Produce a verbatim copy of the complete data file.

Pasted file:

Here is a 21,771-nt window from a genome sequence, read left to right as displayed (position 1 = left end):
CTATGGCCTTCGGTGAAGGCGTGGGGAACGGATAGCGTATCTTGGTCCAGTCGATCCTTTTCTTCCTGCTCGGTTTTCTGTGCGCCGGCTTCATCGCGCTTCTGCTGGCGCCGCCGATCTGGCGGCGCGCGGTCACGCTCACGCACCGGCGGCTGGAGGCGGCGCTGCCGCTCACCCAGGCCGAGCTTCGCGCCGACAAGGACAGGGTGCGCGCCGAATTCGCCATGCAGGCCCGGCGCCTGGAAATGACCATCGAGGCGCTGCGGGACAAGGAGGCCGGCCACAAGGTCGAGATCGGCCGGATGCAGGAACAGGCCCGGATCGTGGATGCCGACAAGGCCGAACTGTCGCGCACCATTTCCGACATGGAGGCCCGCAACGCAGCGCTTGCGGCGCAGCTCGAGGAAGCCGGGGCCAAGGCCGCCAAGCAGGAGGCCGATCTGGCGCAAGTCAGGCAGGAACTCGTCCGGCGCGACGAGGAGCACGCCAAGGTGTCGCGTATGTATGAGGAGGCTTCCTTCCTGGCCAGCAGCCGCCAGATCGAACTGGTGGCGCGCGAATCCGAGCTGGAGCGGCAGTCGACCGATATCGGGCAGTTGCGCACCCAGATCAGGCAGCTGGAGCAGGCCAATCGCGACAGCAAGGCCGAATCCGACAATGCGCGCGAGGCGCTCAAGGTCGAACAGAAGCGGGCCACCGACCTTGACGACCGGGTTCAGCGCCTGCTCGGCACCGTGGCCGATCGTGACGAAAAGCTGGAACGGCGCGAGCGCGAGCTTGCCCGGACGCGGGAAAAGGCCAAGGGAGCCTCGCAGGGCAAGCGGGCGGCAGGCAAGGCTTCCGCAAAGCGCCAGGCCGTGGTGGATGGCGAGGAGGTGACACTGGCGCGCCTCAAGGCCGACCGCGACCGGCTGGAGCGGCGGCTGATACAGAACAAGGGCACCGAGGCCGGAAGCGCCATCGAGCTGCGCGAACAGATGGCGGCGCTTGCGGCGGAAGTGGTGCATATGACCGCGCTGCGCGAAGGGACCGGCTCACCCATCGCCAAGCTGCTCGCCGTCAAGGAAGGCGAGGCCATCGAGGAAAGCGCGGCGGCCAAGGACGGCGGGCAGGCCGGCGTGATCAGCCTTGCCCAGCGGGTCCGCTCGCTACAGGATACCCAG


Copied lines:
Here is a 21,771-nt window from a genome sequence, read left to right as displayed (position 1 = left end):
CTATGGCCTTCGGTGAAGGCGTGGGGAACGGATAGCGTATCTTGGTCCAGTCGATCCTTTTCTTCCTGCTCGGTTTTCTGTGCGCCGGCTTCATCGCGCTTCTGCTGGCGCCGCCGATCTGGCGGCGCGCGGTCACGCTCACGCACCGGCGGCTGGAGGCGGCGCTGCCGCTCACCCAGGCCGAGCTTCGCGCCGACAAGGACAGGGTGCGCGCCGAATTCGCCATGCAGGCCCGGCGCCTGGAAATGACCATCGAGGCGCTGCGGGACAAGGAGGCCGGCCACAAGGTCGAGATCGGCCGGATGCAGGAACAGGCCCGGATCGTGGATGCCGACAAGGCCGAACTGTCGCGCACCATTTCCGACATGGAGGCCCGCAACGCAGCGCTTGCGGCGCAGCTCGAGGAAGCCGGGGCCAAGGCCGCCAAGCAGGAGGCCGATCTGGCGCAAGTCAGGCAGGAACTCGTCCGGCGCGACGAGGAGCACGCCAAGGTGTCGCGTATGTATGAGGAGGCTTCCTTCCTGGCCAGCAGCCGCCAGATCGAACTGGTGGCGCGCGAATCCGAGCTGGAGCGGCAGTCGACCGATATCGGGCAGTTGCGCACCCAGATCAGGCAGCTGGAGCAGGCCAATCGCGACAGCAAGGCCGAATCCGACAATGCGCGCGAGGCGCTCAAGGTCGAACAGAAGCGGGCCACCGACCTTGACGACCGGGTTCAGCGCCTGCTCGGCACCGTGGCCGATCGTGACGAAAAGCTGGAACGGCGCGAGCGCGAGCTTGCCCGGACGCGGGAAAAGGCCAAGGGAGCCTCGCAGGGCAAGCGGGCGGCAGGCAAGGCTTCCGCAAAGCGCCAGGCCGTGGTGGATGGCGAGGAGGTGACACTGGCGCGCCTCAAGGCCGACCGCGACCGGCTGGAGCGGCGGCTGATACAGAACAAGGGCACCGAGGCCGGAAGCGCCATCGAGCTGCGCGAACAGATGGCGGCGCTTGCGGCGGAAGTGGTGCATATGACCGCGCTGCGCGAAGGGACCGGCTCACCCATCGCCAAGCTGCTCGCCGTCAAGGAAGGCGAGGCCATCGAGGAAAGCGCGGCGGCCAAGGACGGCGGGCAGGCCGGCGTGATCAGCCTTGCCCAGCGGGTCCGCTCGCTACAGGATACCCAG